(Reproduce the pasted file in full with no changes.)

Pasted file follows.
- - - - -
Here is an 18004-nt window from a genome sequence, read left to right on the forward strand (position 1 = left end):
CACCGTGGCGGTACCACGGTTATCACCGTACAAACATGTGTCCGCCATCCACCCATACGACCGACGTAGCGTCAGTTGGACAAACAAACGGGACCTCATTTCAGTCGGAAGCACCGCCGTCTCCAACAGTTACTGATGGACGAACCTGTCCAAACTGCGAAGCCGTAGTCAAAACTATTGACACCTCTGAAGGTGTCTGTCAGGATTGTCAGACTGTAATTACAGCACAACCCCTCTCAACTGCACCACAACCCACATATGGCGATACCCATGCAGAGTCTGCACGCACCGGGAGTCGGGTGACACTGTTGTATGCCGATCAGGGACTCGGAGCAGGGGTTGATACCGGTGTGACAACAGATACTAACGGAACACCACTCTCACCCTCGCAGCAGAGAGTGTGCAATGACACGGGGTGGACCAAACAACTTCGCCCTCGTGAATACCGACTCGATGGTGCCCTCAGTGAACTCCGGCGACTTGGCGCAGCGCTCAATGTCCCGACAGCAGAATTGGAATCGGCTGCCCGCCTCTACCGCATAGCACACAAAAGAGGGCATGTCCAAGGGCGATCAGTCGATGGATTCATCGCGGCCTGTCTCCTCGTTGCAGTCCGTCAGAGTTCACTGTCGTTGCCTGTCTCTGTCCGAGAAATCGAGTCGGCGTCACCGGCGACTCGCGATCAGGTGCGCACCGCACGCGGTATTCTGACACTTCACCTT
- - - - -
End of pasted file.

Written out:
Here is an 18004-nt window from a genome sequence, read left to right on the forward strand (position 1 = left end):
CACCGTGGCGGTACCACGGTTATCACCGTACAAACATGTGTCCGCCATCCACCCATACGACCGACGTAGCGTCAGTTGGACAAACAAACGGGACCTCATTTCAGTCGGAAGCACCGCCGTCTCCAACAGTTACTGATGGACGAACCTGTCCAAACTGCGAAGCCGTAGTCAAAACTATTGACACCTCTGAAGGTGTCTGTCAGGATTGTCAGACTGTAATTACAGCACAACCCCTCTCAACTGCACCACAACCCACATATGGCGATACCCATGCAGAGTCTGCACGCACCGGGAGTCGGGTGACACTGTTGTATGCCGATCAGGGACTCGGAGCAGGGGTTGATACCGGTGTGACAACAGATACTAACGGAACACCACTCTCACCCTCGCAGCAGAGAGTGTGCAATGACACGGGGTGGACCAAACAACTTCGCCCTCGTGAATACCGACTCGATGGTGCCCTCAGTGAACTCCGGCGACTTGGCGCAGCGCTCAATGTCCCGACAGCAGAATTGGAATCGGCTGCCCGCCTCTACCGCATAGCACACAAAAGAGGGCATGTCCAAGGGCGATCAGTCGATGGATTCATCGCGGCCTGTCTCCTCGTTGCAGTCCGTCAGAGTTCACTGTCGTTGCCTGTCTCTGTCCGAGAAATCGAGTCGGCGTCACCGGCGACTCGCGATCAGGTGCGCACCGCACGCGGTATTCTGACACTTCACCTT